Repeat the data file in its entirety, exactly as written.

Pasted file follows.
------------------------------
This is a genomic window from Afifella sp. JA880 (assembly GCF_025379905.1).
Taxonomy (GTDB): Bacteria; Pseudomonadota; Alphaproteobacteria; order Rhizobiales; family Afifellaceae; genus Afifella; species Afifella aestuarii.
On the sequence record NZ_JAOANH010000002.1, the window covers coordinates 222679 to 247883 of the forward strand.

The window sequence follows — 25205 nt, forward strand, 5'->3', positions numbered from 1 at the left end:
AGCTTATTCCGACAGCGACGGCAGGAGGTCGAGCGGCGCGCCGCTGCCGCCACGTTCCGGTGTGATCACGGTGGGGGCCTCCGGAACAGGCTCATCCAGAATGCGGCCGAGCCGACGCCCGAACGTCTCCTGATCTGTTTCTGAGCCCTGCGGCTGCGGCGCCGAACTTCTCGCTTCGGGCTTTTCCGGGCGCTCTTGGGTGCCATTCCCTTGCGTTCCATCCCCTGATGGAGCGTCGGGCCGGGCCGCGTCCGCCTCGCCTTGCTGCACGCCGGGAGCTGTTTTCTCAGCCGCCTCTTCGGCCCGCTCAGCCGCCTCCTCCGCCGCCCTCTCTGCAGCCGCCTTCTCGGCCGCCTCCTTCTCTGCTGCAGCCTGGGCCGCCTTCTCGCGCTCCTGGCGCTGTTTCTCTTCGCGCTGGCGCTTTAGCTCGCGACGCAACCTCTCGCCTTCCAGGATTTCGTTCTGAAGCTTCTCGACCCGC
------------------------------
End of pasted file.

This is a genomic window from Afifella sp. JA880 (assembly GCF_025379905.1).
Taxonomy (GTDB): Bacteria; Pseudomonadota; Alphaproteobacteria; order Rhizobiales; family Afifellaceae; genus Afifella; species Afifella aestuarii.
On the sequence record NZ_JAOANH010000002.1, the window covers coordinates 222679 to 247883 of the forward strand.

The window sequence follows — 25205 nt, forward strand, 5'->3', positions numbered from 1 at the left end:
AGCTTATTCCGACAGCGACGGCAGGAGGTCGAGCGGCGCGCCGCTGCCGCCACGTTCCGGTGTGATCACGGTGGGGGCCTCCGGAACAGGCTCATCCAGAATGCGGCCGAGCCGACGCCCGAACGTCTCCTGATCTGTTTCTGAGCCCTGCGGCTGCGGCGCCGAACTTCTCGCTTCGGGCTTTTCCGGGCGCTCTTGGGTGCCATTCCCTTGCGTTCCATCCCCTGATGGAGCGTCGGGCCGGGCCGCGTCCGCCTCGCCTTGCTGCACGCCGGGAGCTGTTTTCTCAGCCGCCTCTTCGGCCCGCTCAGCCGCCTCCTCCGCCGCCCTCTCTGCAGCCGCCTTCTCGGCCGCCTCCTTCTCTGCTGCAGCCTGGGCCGCCTTCTCGCGCTCCTGGCGCTGTTTCTCTTCGCGCTGGCGCTTTAGCTCGCGACGCAACCTCTCGCCTTCCAGGATTTCGTTCTGAAGCTTCTCGACCCGC